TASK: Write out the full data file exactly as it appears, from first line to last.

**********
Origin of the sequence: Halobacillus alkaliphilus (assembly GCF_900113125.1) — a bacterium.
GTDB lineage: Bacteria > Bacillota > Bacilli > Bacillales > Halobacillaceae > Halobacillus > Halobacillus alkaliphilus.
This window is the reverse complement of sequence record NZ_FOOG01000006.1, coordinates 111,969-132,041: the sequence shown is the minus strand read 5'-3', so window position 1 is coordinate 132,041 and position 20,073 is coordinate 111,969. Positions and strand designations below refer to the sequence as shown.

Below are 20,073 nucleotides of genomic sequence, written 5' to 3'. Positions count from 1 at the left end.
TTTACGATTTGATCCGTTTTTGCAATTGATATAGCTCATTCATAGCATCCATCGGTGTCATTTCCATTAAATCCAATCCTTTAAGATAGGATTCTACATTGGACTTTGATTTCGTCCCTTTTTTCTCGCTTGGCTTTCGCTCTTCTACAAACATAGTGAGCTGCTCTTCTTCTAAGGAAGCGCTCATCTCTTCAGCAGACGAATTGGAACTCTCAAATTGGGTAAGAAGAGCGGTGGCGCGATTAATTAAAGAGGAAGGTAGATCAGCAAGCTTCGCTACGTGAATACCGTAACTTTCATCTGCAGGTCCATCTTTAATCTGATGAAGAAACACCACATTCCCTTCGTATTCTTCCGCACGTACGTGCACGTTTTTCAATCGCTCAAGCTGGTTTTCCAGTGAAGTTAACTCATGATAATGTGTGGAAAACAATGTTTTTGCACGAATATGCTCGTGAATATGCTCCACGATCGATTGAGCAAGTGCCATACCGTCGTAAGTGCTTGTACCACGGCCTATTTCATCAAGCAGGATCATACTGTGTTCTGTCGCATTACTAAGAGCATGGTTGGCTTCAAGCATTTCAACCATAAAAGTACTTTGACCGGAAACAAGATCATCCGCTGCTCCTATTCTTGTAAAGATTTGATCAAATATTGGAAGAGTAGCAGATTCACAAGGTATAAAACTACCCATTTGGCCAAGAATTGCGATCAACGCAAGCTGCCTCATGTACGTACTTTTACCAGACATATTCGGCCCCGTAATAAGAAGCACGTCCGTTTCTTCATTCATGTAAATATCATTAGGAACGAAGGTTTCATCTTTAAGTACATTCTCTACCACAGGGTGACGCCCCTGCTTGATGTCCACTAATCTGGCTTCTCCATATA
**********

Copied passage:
Origin of the sequence: Halobacillus alkaliphilus (assembly GCF_900113125.1) — a bacterium.
GTDB lineage: Bacteria > Bacillota > Bacilli > Bacillales > Halobacillaceae > Halobacillus > Halobacillus alkaliphilus.
This window is the reverse complement of sequence record NZ_FOOG01000006.1, coordinates 111,969-132,041: the sequence shown is the minus strand read 5'-3', so window position 1 is coordinate 132,041 and position 20,073 is coordinate 111,969. Positions and strand designations below refer to the sequence as shown.

Below are 20,073 nucleotides of genomic sequence, written 5' to 3'. Positions count from 1 at the left end.
TTTACGATTTGATCCGTTTTTGCAATTGATATAGCTCATTCATAGCATCCATCGGTGTCATTTCCATTAAATCCAATCCTTTAAGATAGGATTCTACATTGGACTTTGATTTCGTCCCTTTTTTCTCGCTTGGCTTTCGCTCTTCTACAAACATAGTGAGCTGCTCTTCTTCTAAGGAAGCGCTCATCTCTTCAGCAGACGAATTGGAACTCTCAAATTGGGTAAGAAGAGCGGTGGCGCGATTAATTAAAGAGGAAGGTAGATCAGCAAGCTTCGCTACGTGAATACCGTAACTTTCATCTGCAGGTCCATCTTTAATCTGATGAAGAAACACCACATTCCCTTCGTATTCTTCCGCACGTACGTGCACGTTTTTCAATCGCTCAAGCTGGTTTTCCAGTGAAGTTAACTCATGATAATGTGTGGAAAACAATGTTTTTGCACGAATATGCTCGTGAATATGCTCCACGATCGATTGAGCAAGTGCCATACCGTCGTAAGTGCTTGTACCACGGCCTATTTCATCAAGCAGGATCATACTGTGTTCTGTCGCATTACTAAGAGCATGGTTGGCTTCAAGCATTTCAACCATAAAAGTACTTTGACCGGAAACAAGATCATCCGCTGCTCCTATTCTTGTAAAGATTTGATCAAATATTGGAAGAGTAGCAGATTCACAAGGTATAAAACTACCCATTTGGCCAAGAATTGCGATCAACGCAAGCTGCCTCATGTACGTACTTTTACCAGACATATTCGGCCCCGTAATAAGAAGCACGTCCGTTTCTTCATTCATGTAAATATCATTAGGAACGAAGGTTTCATCTTTAAGTACATTCTCTACCACAGGGTGACGCCCCTGCTTGATGTCCACTAATCTGGCTTCTCCATATA